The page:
Jacob Bossaer at work on PEA's water treatment unit - © International Polar Foundation

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Fresh Water for Everyone

After landing in Utsteinen, the team took three days to free the snow melter, a crucial unit. Talking with Jacob Bossaer, a chemical engineer and a new member to the BELARE team in Antarctica, we gained more insight into the functioning of the Princess Elisabeth Station's water treatment system.

After clearing the snow, the team set the snow melter to work. 1,400 liters of  water were first melted from snow, used in kitchen and bathroom to ultimately end up in the bioreactor.

Before start-up, a concentrated sludge of bacteria was added, and after approximately one week and a half, the bacteria are multiplied enough for advanced water treatment, resulting in a higher waste water throughput, hence increased capacity. If the bacteria grow too well, the excess is removed and frozen in order to be shipped to Belgium.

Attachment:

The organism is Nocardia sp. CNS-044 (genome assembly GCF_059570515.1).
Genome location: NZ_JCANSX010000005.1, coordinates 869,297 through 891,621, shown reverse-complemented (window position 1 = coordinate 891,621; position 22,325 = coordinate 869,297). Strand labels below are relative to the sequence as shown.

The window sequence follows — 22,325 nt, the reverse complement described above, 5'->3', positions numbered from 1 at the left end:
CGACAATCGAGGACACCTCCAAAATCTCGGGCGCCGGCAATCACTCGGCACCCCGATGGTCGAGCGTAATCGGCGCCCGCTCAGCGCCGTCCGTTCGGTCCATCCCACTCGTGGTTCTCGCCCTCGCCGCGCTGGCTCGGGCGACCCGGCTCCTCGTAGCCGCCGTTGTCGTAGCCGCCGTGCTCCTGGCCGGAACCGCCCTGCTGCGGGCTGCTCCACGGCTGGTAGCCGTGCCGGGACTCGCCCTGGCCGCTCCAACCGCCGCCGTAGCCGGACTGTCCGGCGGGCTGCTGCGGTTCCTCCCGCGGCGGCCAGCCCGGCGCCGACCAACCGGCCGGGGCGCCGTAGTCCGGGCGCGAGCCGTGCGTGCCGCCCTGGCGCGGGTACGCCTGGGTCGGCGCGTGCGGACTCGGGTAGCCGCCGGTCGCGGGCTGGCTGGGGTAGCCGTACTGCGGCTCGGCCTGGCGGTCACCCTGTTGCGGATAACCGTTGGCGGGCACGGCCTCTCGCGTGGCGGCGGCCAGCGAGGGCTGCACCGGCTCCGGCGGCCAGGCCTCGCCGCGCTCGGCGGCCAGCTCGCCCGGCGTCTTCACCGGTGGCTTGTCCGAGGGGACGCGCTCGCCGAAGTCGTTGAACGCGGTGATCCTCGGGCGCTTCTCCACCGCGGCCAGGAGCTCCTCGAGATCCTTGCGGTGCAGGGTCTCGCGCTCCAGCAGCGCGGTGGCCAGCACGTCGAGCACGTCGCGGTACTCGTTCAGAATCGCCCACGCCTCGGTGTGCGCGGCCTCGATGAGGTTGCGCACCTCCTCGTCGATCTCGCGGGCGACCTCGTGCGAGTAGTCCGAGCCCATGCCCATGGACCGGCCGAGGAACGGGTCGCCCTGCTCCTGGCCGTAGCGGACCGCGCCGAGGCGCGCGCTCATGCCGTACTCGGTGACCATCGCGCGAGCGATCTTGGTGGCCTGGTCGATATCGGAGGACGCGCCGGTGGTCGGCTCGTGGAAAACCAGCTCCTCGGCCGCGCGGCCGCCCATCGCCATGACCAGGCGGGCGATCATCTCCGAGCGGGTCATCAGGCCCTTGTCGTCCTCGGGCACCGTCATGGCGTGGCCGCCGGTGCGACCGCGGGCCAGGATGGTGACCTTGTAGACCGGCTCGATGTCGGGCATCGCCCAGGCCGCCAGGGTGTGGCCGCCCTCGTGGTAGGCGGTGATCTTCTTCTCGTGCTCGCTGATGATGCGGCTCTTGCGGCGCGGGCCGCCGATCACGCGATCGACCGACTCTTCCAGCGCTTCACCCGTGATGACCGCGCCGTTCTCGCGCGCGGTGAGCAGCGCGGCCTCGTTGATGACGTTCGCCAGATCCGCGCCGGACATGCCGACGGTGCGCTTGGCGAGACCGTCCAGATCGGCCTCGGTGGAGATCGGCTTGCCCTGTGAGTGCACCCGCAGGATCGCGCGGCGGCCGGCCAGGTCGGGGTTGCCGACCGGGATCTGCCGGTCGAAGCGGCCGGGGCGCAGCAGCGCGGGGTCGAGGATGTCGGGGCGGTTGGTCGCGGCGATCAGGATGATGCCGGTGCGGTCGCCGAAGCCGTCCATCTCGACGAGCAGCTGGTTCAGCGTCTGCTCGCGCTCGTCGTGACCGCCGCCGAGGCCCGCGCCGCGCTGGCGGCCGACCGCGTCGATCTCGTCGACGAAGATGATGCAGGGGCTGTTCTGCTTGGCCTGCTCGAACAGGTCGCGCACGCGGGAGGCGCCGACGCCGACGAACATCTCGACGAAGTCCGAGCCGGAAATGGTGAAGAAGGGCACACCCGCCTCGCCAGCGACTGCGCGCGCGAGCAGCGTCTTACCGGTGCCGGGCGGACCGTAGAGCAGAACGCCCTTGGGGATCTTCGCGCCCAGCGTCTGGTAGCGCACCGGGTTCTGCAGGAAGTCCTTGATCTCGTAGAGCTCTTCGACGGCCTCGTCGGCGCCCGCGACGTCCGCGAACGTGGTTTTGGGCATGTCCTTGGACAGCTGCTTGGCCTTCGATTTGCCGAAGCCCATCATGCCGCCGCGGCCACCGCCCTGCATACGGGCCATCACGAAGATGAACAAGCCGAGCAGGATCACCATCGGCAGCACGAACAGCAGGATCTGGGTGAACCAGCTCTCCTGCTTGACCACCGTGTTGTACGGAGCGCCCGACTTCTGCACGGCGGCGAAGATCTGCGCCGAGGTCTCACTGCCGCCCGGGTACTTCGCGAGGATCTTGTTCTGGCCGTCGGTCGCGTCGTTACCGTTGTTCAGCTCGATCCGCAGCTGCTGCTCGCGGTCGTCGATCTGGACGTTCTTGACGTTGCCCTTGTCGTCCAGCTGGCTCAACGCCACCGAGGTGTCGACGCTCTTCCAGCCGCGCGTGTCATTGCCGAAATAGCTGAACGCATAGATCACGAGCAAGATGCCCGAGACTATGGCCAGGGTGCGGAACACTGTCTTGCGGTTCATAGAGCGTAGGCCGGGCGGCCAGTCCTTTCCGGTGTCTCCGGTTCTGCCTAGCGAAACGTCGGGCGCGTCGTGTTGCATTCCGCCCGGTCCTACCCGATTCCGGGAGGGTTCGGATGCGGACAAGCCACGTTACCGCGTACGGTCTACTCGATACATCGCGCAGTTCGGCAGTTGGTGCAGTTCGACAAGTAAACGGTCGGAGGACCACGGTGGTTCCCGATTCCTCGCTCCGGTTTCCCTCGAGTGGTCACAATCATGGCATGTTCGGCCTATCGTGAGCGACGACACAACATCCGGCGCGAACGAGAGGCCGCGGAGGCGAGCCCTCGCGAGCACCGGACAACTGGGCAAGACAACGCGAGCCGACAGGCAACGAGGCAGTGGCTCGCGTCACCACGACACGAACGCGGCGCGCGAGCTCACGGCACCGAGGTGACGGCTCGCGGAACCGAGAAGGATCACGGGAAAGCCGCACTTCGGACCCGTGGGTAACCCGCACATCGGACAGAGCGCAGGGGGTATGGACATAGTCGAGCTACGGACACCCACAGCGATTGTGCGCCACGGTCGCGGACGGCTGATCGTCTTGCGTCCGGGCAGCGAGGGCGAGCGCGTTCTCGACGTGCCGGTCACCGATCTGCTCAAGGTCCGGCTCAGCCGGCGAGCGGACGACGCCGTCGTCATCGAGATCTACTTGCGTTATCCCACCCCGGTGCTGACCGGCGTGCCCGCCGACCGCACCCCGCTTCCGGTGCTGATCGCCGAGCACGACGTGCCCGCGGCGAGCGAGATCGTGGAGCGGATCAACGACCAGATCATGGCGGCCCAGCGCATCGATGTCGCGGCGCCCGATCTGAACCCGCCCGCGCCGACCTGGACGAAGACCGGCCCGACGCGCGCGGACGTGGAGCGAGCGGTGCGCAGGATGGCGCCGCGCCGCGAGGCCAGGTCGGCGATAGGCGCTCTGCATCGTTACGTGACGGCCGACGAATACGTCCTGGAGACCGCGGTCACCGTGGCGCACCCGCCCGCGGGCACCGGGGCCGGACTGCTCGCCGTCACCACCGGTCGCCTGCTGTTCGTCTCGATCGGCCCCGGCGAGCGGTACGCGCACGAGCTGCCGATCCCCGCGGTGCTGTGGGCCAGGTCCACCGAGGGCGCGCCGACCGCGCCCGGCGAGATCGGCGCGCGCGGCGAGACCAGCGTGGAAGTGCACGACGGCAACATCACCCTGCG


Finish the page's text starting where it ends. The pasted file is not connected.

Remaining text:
The fresh water produced with the snow melter is normally suited for drinking, but the team first tests it and adds minerals before dispatching it to the kitchen and the bathroom. After the first use, the water is sent back to the bioreactor to be cleaned by the bacteria, which feed upon what we call dirt.

Although perfectly suited for human consumption, the cleaned water then goes to the kitchen's dishwasher, the showers, or the toilets. Any excess water will be cleaned to a drinkable level before being disposed of in a cleft by the ridge. All in all, every liter of water is used a minimum of two times before being disposed of, with no impact on the surrounding nature.

Author: Ben Huyge

Picture: Jacob Bossaer at work on PEA's water treatment unit - © International Polar Foundation

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